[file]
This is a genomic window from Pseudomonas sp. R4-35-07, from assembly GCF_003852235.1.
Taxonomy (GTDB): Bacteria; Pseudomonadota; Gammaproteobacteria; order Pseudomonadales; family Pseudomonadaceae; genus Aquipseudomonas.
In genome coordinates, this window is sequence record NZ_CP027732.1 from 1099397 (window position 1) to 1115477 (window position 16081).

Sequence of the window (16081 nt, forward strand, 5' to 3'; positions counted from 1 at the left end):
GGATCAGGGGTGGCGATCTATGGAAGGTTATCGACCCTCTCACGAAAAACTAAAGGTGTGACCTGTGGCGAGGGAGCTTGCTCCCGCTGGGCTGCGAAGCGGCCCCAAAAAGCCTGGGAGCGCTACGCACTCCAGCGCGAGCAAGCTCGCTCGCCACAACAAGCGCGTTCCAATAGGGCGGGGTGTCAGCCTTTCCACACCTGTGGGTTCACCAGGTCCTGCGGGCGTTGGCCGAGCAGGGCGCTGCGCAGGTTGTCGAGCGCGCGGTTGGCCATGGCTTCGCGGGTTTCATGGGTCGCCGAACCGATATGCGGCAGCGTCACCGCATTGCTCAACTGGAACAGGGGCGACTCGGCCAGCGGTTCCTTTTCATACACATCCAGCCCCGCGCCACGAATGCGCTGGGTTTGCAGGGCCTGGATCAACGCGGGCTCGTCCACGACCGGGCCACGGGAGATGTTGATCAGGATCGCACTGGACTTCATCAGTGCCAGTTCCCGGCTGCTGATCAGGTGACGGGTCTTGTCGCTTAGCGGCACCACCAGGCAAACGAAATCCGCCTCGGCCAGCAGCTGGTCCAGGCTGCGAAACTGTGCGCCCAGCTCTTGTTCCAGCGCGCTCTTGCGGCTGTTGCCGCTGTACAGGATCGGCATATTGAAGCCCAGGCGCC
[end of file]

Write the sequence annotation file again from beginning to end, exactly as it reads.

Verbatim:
This is a genomic window from Pseudomonas sp. R4-35-07, from assembly GCF_003852235.1.
Taxonomy (GTDB): Bacteria; Pseudomonadota; Gammaproteobacteria; order Pseudomonadales; family Pseudomonadaceae; genus Aquipseudomonas.
In genome coordinates, this window is sequence record NZ_CP027732.1 from 1099397 (window position 1) to 1115477 (window position 16081).

Sequence of the window (16081 nt, forward strand, 5' to 3'; positions counted from 1 at the left end):
GGATCAGGGGTGGCGATCTATGGAAGGTTATCGACCCTCTCACGAAAAACTAAAGGTGTGACCTGTGGCGAGGGAGCTTGCTCCCGCTGGGCTGCGAAGCGGCCCCAAAAAGCCTGGGAGCGCTACGCACTCCAGCGCGAGCAAGCTCGCTCGCCACAACAAGCGCGTTCCAATAGGGCGGGGTGTCAGCCTTTCCACACCTGTGGGTTCACCAGGTCCTGCGGGCGTTGGCCGAGCAGGGCGCTGCGCAGGTTGTCGAGCGCGCGGTTGGCCATGGCTTCGCGGGTTTCATGGGTCGCCGAACCGATATGCGGCAGCGTCACCGCATTGCTCAACTGGAACAGGGGCGACTCGGCCAGCGGTTCCTTTTCATACACATCCAGCCCCGCGCCACGAATGCGCTGGGTTTGCAGGGCCTGGATCAACGCGGGCTCGTCCACGACCGGGCCACGGGAGATGTTGATCAGGATCGCACTGGACTTCATCAGTGCCAGTTCCCGGCTGCTGATCAGGTGACGGGTCTTGTCGCTTAGCGGCACCACCAGGCAAACGAAATCCGCCTCGGCCAGCAGCTGGTCCAGGCTGCGAAACTGTGCGCCCAGCTCTTGTTCCAGCGCGCTCTTGCGGCTGTTGCCGCTGTACAGGATCGGCATATTGAAGCCCAGGCGCC